Autumn is here

and it is my favourite season.
Today though, was not in the top league at all, two of us down with colds, and far, far much to do - including the carpet cleaning company who boasted a special offer for their basic service, and obviously wanted to quote for the fuller deal.
The basic was £8.99. The real deal was £550.
Sadly, our carpets got the glorified (read: noisy) Hoover for £8.99. Won't fall for that again.
Bone tiredness, a sore throat and a head ache prevented me from doing more than hauling furniture and feeding the family.
After supper, however, H and I got our second wind. Some friends have gone away and asked the girls to water and pick tomatoes in their greenhouse, and make use of same. With our polytunnel ones as well, for once we truly have a surplus, and H and I canned 8pts in their own juice - now I know to my hard core canning American friends - yes Jane and Deanna, I do mean you - 8 pints is barely worth heating up the canner for, but hey, we seldom run to a real surplus and it was exciting for us to actually fill the thing up!
Now, canned tomatoes are not exactly expensive, and I am reminded of Herrick Kimball, who says that while 'moderns' can't help but 'do the math' and point out it would be easier and cheaper to buy (in his case, frozen strawberries, in mine, canned tomatoes) in the supermarket, agrarians :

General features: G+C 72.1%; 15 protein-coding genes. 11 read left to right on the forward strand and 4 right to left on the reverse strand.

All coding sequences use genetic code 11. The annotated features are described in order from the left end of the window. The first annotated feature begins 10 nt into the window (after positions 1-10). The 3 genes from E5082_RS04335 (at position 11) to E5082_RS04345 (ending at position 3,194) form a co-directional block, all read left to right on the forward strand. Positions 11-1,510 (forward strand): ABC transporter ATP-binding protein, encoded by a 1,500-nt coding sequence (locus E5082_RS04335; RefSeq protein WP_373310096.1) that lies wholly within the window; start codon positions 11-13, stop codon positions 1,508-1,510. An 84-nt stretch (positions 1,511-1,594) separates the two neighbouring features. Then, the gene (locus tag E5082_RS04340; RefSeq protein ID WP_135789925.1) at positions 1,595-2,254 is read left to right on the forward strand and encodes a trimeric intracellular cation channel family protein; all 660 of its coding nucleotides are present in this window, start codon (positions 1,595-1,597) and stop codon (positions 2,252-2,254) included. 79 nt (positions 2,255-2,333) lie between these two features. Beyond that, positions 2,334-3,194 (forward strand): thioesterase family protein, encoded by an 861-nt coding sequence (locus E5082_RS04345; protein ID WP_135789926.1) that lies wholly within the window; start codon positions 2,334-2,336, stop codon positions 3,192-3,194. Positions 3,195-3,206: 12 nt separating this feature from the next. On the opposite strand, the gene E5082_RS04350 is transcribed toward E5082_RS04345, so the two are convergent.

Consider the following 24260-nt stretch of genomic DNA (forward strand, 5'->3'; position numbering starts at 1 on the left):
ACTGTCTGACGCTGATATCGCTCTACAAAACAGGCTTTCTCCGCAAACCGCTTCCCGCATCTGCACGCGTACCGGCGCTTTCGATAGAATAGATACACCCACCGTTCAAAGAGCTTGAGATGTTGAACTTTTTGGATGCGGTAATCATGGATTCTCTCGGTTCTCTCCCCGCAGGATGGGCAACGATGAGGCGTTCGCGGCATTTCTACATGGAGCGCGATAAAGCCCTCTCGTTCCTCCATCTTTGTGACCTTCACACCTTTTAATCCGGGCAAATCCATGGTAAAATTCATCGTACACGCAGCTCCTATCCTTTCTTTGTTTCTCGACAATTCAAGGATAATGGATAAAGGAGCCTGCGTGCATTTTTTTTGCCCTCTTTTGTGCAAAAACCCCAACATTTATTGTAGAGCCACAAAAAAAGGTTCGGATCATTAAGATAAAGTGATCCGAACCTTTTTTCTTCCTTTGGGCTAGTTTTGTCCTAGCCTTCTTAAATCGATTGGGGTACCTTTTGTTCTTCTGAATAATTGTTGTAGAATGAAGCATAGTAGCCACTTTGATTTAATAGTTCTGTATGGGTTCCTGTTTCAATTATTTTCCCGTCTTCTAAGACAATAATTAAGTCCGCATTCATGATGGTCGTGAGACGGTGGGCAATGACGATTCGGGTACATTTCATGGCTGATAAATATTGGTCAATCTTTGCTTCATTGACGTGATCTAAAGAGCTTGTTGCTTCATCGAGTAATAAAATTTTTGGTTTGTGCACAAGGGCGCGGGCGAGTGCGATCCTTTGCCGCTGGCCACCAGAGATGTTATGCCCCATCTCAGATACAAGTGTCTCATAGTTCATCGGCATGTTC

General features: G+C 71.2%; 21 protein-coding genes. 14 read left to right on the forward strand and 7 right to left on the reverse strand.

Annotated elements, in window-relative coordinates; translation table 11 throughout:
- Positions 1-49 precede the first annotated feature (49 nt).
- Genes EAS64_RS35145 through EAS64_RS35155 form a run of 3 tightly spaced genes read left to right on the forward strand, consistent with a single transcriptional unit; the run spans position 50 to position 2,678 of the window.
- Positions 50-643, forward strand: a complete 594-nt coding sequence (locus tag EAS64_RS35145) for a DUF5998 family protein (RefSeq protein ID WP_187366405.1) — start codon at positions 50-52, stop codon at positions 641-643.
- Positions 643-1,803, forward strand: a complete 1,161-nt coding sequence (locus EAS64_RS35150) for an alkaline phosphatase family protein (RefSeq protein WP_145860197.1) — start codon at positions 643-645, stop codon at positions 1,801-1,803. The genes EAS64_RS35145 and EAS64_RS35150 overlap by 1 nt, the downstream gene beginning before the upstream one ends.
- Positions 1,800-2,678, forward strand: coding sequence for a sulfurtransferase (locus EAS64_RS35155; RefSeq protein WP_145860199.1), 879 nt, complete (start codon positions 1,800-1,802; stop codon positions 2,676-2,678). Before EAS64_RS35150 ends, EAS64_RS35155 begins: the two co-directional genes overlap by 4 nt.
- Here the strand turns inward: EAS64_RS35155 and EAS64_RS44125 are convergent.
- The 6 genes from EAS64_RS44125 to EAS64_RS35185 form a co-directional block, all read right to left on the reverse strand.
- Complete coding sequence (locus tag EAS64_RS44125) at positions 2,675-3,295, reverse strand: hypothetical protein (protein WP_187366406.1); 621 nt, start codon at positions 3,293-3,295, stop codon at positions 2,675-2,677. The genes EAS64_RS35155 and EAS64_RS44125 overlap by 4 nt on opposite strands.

' ..see the value in the doing of planting, rending, harvesting, processing, and putting up our own food. We see value in knowing where our food comes from. We see value in the assurance that this food is pure and safe. We see value in the incredibly superior flavor of homegrown and fresh picked food. We see value in being able to take care of our own food needs and not being dependent on the industrial providers, even if it is just in part. This is freedom. This is part of what makes The Good Life good.'

Freedom is important because the rules can change at any time. When I first started making our bread by hand, plenty of people told me I was barking, since bread was CHEAP. Well it's not cheap now, and even at a pound a loaf, it's next door to inedible, so thank you, but I'm rather glad that making two loaves every three days or so is now second nature, and both daughters are equally capable of doing the job if I am busy.

It's been kind of dark, of late. I won't pretend we are without our problems. But Ibelieve in the agrarian life. I believe it's worth fighting for.


Jo C said...

You go girl! I would love a more rural, self sufficient life - this urban malarkey's not all it's cracked up to be either.
Jo x

Ellen said...

Loved the Kimball quote! You are so right -- there is more to life that the economical side of things. In fact, sometimes that's the LEAST of it all. And your home-canned tomatoes will taste far better this winter than anything out of a tin.

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